According to Victor Burgin, “to look at a photograph beyond a certain period of time is to court a frustration; the image which on first looking gave pleasure has by degrees become a veil behind which we now desire to see”1. In this quotation, the author uses two ways to describe the action of the eye. On one hand, “to look” is the act of directing one’s eyes toward something or someone. It implies that the person who is looking is paying attention to the object of his/her sight.
On the other hand, “to see” means “to perceive with the eyes”2: the person who is seeing doesn’t necessarily have the intention to see. However, this verb also suggests a way of understanding, of seeing through something, hence Victor Burgin’s mention of the “veil”. Through this sentence, he points out that photographs seem to prevent the satisfaction of our desire to see.
In Denise Grünstein’s Figure in Landscape, not only the photograph is hard to decipher but the object of the photograph is hard to discern. At first, we focus on finding the figure which is hiding in the landscape. Once this figure has caught our eyes, we get involved in a play of looks with it. This play of looks requires that we also introduce the verb “to gaze” which signifies to look fixedly and for a long time. Furthermore, in literary theory, the noun “gaze” can also be related to “a particular perspective considered as embodying certain aspects of the relationship between observer and observed”3. In order to analyse this relationship in Denise Grünstein’s photograph, we will replace the nouns “observer” and “observed” by their psychoanalytic equivalents “voyeur” and “exhibitionist”. By doing so, we use terms that suppose a pleasure in looking and/or being looked. We will thus interrogate which respective part the spectator and the photographed figure play in that relationship.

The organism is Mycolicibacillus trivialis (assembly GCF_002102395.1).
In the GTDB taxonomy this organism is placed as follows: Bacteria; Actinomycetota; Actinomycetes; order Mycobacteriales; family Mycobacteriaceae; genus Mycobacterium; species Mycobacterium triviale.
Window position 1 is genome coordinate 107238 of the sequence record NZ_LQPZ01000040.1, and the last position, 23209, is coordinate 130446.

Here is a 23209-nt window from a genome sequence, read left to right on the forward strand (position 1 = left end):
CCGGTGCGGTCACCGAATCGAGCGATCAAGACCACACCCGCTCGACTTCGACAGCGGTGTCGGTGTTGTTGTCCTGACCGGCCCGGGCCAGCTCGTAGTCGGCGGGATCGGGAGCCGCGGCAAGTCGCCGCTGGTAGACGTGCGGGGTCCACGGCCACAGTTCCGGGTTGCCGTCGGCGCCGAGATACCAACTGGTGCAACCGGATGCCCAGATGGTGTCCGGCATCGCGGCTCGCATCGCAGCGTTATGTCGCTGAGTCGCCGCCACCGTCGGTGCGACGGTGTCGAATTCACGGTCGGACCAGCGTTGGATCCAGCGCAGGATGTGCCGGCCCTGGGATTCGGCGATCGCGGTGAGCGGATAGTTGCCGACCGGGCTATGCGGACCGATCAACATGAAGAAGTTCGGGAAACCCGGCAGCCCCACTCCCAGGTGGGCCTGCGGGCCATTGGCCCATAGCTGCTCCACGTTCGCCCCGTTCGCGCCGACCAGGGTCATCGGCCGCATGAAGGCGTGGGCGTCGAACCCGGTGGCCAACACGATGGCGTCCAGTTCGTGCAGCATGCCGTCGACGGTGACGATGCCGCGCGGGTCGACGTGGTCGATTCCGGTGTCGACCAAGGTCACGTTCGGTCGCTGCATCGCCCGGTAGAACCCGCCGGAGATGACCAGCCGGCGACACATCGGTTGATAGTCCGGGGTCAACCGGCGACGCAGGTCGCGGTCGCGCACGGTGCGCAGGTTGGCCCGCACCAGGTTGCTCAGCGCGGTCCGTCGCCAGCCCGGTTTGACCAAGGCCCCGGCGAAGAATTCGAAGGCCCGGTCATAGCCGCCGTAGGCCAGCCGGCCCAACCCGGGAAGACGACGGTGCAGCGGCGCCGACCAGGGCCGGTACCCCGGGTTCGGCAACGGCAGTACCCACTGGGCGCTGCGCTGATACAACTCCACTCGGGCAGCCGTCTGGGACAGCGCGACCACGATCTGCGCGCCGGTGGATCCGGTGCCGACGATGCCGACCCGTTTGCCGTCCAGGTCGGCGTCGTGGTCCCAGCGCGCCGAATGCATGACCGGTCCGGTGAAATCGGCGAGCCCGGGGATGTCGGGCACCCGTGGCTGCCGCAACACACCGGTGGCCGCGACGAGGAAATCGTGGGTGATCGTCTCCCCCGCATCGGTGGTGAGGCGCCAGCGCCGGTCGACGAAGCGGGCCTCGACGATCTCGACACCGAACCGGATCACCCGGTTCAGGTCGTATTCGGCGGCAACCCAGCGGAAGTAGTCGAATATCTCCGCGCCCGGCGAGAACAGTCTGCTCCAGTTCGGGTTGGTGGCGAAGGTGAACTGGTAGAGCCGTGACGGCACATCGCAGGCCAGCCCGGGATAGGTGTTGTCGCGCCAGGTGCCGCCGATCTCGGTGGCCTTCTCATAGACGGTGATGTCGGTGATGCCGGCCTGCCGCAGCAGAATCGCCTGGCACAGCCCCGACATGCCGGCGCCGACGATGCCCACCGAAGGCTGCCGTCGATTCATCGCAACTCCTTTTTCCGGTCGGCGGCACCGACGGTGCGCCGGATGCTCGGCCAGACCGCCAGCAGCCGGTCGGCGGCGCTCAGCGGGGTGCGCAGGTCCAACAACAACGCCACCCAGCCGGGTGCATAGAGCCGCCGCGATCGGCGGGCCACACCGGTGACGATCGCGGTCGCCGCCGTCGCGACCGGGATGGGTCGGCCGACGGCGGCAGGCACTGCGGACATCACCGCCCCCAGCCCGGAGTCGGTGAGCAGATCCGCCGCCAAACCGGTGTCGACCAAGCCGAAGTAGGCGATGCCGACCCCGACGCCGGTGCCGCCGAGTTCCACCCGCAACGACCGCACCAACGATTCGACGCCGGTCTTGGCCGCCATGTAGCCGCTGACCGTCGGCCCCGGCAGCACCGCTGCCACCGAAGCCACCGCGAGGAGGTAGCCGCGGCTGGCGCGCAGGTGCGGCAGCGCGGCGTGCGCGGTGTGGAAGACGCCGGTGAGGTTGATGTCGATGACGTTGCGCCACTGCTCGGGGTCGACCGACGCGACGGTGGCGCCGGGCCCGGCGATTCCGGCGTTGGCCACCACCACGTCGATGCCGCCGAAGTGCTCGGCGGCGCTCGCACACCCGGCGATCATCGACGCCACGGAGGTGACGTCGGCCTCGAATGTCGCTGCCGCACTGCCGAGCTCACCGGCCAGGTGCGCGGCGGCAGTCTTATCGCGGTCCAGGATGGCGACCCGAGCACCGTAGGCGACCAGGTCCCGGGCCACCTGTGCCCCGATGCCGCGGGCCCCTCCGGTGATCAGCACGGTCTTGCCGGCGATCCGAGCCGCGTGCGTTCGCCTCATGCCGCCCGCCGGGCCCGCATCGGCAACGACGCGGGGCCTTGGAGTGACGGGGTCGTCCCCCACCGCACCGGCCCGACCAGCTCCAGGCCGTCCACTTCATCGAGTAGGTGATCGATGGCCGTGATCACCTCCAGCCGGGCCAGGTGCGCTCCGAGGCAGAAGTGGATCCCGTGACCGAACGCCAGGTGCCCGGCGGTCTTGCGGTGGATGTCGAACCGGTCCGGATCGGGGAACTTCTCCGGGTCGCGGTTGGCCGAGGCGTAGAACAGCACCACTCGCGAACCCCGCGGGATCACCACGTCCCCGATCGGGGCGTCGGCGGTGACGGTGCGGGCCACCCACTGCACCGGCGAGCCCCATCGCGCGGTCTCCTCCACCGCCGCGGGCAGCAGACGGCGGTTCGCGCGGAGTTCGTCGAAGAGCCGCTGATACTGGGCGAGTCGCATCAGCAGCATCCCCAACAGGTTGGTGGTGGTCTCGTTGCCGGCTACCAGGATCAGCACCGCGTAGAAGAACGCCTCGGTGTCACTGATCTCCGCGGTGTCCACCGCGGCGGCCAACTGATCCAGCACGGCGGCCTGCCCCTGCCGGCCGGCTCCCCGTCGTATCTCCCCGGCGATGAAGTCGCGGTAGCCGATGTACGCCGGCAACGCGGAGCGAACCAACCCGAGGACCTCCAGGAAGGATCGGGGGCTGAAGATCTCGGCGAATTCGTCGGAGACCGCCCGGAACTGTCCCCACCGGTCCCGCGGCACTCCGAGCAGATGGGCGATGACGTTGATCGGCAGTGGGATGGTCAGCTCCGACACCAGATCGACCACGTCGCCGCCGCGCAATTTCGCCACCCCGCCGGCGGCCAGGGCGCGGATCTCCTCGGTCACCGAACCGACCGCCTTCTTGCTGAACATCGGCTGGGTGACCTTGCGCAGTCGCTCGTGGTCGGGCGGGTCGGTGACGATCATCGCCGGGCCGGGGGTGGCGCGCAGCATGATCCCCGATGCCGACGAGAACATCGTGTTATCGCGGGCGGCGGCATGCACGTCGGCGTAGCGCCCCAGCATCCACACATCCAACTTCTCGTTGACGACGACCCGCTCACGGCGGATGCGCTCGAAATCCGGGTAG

In the same essay we quoted, Victor Burgin adds that “we use them (the photographs) in such a manner that we may play with the coming and going of our command of the scene/(seen)”4. Looking at Figure in Landscape with this excerpt in mind, we may find that the said play of looks may be entailed by our fantasies. By fantasy, we mean an “imaginary scene”5 that enables us to go further in interpreting the photograph. Thus, this essay will try to describe the ambivalence of the parts played by the spectator and the figure as well as defining how fantasies act in this play of looks.
1 Victor Burgin, “Looking at photographs”, The photography reader (Routledge: London, 2003), p. 136
2 http://oxforddictionaries.com, 2012
3 http://oxforddictionaries.com, 2012
4 Victor Burgin, “Looking at photographs”, The photography reader (Routledge: London, 2003), p. 136
5 Jean Laplanche & J-B Pontalis, “Fantasy/Phantasy”, The Language of Psycho-Analysis (Karnak, 1988), p. 314
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